It was a week ago, or so, that I entered a restaurant for my first meal inside an eating establishment in more than three months. It was a newly opened breakfast place near my house and beyond a certain curiosity, I wanted to support the business and its workers.
Nothing felt normal. Even when a waitress wearing gloves and a mask held the door for me to enter, I wondered if that was merely a courtesy, or was she protecting me from touching something.
All my senses were over-stimulated because so much had changed. It seemed that I heard and noticed every minor sound and movement.
Packets of salt and pepper have replaced shakers. Utensils were tightly wrapped in a disposable napkin. My server explained the menu options as best she could behind her mask. I had removed my mask, by this point, to sip my coffee.
Nearby, a family with four young children finished their syrup and pancakes. I could only imagine how happy they all were to be out of their house.
All movements and noises seemed amplified. A fork clanging to the floor or a random sneeze across the room immediately caused others to jerk their heads in that direction.
There was a little conversation in muffled tones across the room. But not the usual, casual conversation about normal stuff that often accompanies such moments. I think we all could feel so much was different.
The grits, eggs, country ham, toast. It was all delicious. But there was so much else to digest that morning.
Just look around
A few days later, I happened to be downtown near the Medical University of South Carolina where I received another dose of reality. If you want to witness an area fully engaged in the seriousness of it all, take a cruise along Doughty or Bee streets or drive a couple blocks up Ashley Avenue.
Every single person, inside or outside, in that perimeter is wearing a mask. When you enter a building, questions must be answered and a temperature taken before you ever push an elevator button.
By the time this column arrives, a decision to require masks everywhere may have already been enacted. If it hasn’t, I think it should be.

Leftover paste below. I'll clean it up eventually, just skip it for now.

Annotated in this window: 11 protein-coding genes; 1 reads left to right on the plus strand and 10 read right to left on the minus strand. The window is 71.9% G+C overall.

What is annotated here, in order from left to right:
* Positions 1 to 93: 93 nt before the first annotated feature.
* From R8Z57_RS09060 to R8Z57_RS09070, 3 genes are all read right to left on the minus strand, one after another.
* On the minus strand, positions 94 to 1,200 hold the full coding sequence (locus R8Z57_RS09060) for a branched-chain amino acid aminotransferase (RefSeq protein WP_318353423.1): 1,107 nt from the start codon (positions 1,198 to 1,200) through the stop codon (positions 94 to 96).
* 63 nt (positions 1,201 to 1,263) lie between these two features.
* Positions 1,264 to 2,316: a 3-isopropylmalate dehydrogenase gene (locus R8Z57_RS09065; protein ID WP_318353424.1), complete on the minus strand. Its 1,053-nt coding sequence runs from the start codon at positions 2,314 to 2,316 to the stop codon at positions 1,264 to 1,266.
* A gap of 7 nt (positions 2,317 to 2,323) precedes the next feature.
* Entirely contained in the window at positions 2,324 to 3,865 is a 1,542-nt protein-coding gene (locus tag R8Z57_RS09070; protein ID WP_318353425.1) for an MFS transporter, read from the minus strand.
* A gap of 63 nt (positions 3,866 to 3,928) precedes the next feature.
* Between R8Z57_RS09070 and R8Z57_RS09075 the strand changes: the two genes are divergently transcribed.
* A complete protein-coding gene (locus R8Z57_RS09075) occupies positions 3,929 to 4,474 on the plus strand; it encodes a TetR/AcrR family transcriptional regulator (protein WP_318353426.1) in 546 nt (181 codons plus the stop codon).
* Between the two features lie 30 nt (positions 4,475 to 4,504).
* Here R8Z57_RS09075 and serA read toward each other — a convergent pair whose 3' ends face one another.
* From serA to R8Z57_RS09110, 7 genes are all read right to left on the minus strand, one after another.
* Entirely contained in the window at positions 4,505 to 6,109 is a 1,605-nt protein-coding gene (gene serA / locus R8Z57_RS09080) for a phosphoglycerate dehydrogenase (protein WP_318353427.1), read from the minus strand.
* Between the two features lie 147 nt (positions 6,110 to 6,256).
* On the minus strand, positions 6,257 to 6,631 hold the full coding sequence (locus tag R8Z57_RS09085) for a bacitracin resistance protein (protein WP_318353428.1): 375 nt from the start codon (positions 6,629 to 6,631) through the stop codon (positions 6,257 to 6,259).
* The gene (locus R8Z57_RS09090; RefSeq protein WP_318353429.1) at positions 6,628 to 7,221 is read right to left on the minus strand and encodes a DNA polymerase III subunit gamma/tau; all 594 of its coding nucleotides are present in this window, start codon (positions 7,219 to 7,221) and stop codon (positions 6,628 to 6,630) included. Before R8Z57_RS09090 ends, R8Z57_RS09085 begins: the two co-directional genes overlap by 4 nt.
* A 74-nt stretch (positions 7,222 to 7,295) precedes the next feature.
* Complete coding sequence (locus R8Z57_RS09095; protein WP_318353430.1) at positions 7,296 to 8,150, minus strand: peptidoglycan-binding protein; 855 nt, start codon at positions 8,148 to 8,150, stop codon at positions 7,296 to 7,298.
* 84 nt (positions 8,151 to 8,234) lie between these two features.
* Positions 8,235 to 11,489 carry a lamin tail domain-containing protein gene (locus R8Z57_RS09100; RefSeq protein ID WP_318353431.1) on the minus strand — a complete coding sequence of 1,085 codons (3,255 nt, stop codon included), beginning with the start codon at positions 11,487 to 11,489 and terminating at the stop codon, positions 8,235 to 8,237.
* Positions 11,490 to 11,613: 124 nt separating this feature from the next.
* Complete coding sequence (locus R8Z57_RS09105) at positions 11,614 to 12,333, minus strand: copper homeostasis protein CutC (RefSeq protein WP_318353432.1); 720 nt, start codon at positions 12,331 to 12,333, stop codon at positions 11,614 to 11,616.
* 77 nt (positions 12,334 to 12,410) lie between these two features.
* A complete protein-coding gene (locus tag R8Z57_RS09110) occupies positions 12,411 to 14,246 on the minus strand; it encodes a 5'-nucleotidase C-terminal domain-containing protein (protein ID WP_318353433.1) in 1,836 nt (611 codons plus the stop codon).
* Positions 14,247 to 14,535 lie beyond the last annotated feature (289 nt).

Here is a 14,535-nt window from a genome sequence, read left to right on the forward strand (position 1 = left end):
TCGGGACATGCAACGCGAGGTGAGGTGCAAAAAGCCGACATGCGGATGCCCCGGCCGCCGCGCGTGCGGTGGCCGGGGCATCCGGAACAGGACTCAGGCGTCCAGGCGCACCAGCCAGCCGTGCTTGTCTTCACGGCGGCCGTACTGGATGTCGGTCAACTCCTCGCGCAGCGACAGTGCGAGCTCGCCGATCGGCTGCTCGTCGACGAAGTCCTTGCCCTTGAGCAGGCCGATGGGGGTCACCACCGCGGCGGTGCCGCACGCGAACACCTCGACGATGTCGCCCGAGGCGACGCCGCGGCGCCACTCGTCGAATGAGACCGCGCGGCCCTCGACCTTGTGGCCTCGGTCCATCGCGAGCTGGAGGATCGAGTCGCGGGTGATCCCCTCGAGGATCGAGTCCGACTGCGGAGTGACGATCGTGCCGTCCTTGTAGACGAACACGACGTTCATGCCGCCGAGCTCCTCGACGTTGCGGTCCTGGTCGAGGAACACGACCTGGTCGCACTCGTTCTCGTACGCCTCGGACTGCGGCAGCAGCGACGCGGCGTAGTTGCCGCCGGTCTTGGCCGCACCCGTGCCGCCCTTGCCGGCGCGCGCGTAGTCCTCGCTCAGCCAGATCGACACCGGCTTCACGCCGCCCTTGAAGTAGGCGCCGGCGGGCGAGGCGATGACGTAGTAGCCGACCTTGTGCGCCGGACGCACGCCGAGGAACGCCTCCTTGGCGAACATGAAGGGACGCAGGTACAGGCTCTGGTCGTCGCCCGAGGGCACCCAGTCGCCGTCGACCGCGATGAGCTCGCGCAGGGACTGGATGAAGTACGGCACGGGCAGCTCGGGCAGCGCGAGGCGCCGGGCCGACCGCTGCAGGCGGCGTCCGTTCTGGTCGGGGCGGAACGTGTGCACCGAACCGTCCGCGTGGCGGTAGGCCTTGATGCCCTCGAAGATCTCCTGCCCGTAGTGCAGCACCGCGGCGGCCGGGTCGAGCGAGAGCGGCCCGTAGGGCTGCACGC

Too many folks are attaching political labels to wearing a mask. It’s way past time to shelve the pettiness. Wearing a mask protects the other person. It’s the most basic, sensitive and responsible action we can do for ourselves and each other.
Last week, I joked about the inability to know what was really being communicated when you can’t see the mouth forming the words. That said, wearing a mask is still the human thing to do and should have nothing to do with who is running for what office.
Now that I think about it, though, how much longer before political campaigns eventually create face masks with various slogans and messages? Let’s hope not, there’s already enough out there that assaults the senses.
So here we are, still living in a state of confusion while also being in a state where the numbers are still spiking.
Our world remains crazy and very little, I’m afraid, of what once felt familiar will ever feel normal again.
We may never feel comfortable shaking hands. Coughs and sneezes will give others pause to wonder if you’ve "got it." Will hugs disappear like the salt shaker?
I still believe there’s something in all of us that has the wherewithal to beat this virus. Will adjustments continue to be necessary? Of course!
When the ant was asked how to possibly eat an elephant, he sighed and said, “One bite at a time.”
We’re still our best when we work together. We still have to be smart and considerate, though. Just because a cause is noble doesn’t mean rules don’t apply.
At some point, wearing a mask won’t seem so cumbersome and an infringement on your freedom of expression. As far as I’m concerned, one thing still rings true. Actions speak louder than words.